Friday, March 23, 2007

The Secret History of Hacking

'Invasion of the data snatchers,' screamed a New York Times headline in 1989, reflecting rising panic over insecure computer systems. A hacker is a brilliantly devious criminal mind breaking the world's most secret IT systems for money or political espionage, if you believe many similarly hysterical press reports. In fact, the truth is a lot more intriguing.

The Secret History of Hacking uncovered the real story of a counter culture that has corporate America on the run. (...)

The same spirit was at work with the appearance of the home computer. The pioneers were keen to share and explore the technology for its own sake. Among the most prominent players was Steve Wozniak who went on to develop the Apple computer. Only when the commercial element crept in did the shutters come down on the ownership of ideas.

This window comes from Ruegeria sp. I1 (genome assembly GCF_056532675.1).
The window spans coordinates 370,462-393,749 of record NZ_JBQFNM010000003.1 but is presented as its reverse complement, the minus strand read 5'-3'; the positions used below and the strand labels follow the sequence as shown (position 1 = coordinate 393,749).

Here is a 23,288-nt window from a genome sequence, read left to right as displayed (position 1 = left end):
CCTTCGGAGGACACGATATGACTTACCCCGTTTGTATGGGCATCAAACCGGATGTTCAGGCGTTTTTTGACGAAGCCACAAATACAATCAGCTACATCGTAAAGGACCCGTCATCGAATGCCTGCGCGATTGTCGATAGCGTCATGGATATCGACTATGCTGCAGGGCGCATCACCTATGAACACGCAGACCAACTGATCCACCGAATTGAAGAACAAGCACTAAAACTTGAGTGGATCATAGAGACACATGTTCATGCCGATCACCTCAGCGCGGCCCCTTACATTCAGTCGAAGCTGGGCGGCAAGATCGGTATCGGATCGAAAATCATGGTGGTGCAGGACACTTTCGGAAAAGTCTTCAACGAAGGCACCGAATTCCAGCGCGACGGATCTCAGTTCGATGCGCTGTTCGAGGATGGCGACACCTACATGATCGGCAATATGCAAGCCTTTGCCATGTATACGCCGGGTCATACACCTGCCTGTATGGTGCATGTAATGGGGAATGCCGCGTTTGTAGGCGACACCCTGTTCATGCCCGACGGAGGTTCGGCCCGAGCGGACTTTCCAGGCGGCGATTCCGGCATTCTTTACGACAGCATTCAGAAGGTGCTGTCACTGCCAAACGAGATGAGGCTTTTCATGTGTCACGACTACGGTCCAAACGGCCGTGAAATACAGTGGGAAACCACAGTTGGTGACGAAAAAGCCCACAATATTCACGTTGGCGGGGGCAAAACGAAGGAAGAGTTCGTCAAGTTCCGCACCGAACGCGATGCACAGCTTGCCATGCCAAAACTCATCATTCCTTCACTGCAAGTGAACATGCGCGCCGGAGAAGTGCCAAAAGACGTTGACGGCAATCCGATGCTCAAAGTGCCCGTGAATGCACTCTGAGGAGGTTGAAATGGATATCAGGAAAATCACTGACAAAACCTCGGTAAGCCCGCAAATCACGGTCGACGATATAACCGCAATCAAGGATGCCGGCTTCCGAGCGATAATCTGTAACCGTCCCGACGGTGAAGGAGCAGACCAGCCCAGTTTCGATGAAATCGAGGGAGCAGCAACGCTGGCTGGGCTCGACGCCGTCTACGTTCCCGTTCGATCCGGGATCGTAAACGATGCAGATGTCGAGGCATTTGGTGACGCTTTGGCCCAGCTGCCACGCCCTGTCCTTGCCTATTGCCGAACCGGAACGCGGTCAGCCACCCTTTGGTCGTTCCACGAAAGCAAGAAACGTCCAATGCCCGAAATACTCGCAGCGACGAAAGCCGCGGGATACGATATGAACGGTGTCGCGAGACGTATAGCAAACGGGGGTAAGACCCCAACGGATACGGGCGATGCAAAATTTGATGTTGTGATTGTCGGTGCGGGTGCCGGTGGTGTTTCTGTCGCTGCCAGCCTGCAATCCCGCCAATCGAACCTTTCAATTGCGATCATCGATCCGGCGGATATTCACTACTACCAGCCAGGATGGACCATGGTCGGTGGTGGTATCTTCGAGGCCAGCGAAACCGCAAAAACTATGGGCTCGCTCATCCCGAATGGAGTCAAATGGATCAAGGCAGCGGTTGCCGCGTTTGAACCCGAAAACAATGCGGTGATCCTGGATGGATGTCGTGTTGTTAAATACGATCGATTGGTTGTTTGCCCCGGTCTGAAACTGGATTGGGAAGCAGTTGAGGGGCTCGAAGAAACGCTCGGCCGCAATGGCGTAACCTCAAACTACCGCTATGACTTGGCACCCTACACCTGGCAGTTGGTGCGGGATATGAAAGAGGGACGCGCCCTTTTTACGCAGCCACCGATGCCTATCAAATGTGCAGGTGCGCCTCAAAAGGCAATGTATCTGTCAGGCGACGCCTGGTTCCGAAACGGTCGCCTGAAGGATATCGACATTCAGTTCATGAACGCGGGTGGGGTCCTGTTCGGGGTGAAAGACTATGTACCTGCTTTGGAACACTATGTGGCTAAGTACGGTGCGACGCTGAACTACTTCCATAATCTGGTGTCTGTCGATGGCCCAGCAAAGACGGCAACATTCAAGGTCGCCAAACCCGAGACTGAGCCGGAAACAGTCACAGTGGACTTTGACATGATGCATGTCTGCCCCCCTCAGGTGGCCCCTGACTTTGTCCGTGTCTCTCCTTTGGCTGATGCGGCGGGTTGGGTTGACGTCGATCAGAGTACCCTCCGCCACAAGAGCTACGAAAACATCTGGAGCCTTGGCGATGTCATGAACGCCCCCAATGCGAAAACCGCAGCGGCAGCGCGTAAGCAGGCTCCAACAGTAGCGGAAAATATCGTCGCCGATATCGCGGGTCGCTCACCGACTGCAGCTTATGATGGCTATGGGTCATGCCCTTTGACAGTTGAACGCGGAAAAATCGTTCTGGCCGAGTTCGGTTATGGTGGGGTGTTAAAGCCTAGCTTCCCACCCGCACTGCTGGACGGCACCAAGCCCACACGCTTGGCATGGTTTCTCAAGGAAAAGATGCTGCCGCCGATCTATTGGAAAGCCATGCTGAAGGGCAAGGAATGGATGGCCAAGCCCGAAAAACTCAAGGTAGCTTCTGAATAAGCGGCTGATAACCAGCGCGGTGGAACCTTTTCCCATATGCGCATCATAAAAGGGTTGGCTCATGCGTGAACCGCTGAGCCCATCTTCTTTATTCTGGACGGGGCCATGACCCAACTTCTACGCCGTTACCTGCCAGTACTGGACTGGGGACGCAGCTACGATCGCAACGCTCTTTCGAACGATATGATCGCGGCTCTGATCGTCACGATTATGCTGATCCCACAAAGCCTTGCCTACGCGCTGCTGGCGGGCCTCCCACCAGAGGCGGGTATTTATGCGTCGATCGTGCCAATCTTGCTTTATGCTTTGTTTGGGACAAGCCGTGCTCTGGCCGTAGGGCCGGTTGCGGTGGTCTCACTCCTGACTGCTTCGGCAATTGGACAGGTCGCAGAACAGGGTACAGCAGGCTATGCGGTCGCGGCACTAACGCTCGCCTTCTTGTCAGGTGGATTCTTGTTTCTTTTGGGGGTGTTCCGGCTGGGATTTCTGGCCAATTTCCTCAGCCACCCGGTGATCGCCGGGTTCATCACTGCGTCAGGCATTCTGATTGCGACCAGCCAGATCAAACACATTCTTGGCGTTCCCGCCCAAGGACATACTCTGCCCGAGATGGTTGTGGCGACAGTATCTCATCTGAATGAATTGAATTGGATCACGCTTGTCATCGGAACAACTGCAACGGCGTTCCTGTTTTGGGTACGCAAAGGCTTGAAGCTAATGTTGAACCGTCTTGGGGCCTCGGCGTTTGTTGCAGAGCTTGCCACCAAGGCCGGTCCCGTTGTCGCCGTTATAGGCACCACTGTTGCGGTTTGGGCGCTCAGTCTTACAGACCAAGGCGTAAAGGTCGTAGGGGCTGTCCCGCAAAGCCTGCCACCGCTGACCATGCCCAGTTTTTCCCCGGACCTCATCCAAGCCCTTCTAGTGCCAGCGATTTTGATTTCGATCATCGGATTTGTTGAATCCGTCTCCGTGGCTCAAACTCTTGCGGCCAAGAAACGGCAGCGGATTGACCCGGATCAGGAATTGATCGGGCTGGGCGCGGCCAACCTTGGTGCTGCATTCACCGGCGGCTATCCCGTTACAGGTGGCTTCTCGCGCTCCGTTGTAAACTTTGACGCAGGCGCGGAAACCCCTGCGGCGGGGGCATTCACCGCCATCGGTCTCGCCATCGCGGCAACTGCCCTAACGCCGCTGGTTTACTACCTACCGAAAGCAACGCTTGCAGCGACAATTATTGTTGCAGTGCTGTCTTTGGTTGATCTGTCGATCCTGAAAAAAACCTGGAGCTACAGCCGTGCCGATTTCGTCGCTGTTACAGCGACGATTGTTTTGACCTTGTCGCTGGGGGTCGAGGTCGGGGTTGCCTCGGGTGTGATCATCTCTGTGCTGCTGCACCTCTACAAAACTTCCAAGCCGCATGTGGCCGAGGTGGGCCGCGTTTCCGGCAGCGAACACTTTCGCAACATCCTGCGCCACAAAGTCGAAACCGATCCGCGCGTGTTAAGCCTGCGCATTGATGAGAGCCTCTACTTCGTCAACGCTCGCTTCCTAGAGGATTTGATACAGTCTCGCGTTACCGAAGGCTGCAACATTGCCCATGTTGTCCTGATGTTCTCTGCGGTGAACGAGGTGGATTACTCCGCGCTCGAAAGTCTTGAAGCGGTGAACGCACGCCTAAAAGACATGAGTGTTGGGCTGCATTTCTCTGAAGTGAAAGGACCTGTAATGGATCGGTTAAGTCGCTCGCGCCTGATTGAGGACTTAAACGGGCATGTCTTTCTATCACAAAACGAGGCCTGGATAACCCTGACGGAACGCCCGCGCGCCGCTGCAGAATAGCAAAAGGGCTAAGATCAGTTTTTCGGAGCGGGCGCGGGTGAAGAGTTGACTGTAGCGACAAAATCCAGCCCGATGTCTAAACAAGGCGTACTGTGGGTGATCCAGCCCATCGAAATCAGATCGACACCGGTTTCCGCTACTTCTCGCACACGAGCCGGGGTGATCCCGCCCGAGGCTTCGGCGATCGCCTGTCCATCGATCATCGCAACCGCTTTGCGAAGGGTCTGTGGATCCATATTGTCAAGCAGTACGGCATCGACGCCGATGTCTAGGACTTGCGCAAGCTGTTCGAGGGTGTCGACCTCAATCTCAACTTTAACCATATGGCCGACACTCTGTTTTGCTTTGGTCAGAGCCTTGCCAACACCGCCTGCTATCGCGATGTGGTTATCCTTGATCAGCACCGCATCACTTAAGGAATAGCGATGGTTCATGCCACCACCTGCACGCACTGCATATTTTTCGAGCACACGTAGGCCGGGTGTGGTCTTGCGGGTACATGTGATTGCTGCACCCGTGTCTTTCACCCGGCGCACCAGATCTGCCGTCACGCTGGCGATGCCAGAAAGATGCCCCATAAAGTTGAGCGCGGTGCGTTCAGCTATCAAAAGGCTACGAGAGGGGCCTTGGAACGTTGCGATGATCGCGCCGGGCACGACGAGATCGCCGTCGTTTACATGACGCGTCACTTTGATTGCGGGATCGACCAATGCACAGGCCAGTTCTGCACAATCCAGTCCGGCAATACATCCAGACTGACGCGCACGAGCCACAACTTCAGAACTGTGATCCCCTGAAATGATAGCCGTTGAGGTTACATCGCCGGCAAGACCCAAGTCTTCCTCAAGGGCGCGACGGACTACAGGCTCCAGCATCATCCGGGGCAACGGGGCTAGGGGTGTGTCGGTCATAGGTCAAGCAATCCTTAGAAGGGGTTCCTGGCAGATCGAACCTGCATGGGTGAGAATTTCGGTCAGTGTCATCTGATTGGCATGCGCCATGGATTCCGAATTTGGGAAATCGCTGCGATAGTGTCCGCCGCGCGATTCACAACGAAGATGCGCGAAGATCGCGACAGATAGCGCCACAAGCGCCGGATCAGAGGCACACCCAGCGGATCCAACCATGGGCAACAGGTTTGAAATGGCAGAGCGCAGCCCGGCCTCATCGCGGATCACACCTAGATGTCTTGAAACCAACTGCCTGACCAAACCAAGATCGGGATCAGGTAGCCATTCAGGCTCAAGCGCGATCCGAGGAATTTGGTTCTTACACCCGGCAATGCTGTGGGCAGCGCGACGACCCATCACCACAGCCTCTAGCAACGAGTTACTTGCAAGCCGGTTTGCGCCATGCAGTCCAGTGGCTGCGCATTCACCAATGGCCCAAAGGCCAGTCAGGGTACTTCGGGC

A strong undercurrent of mischievous daring runs through the hackers' ethos. Since the sixties, hackers have been breaking into much of the globe's state-of-the-art electronic systems involving government, military institutions, businesses and individuals. The code was always 'look but don't touch'.

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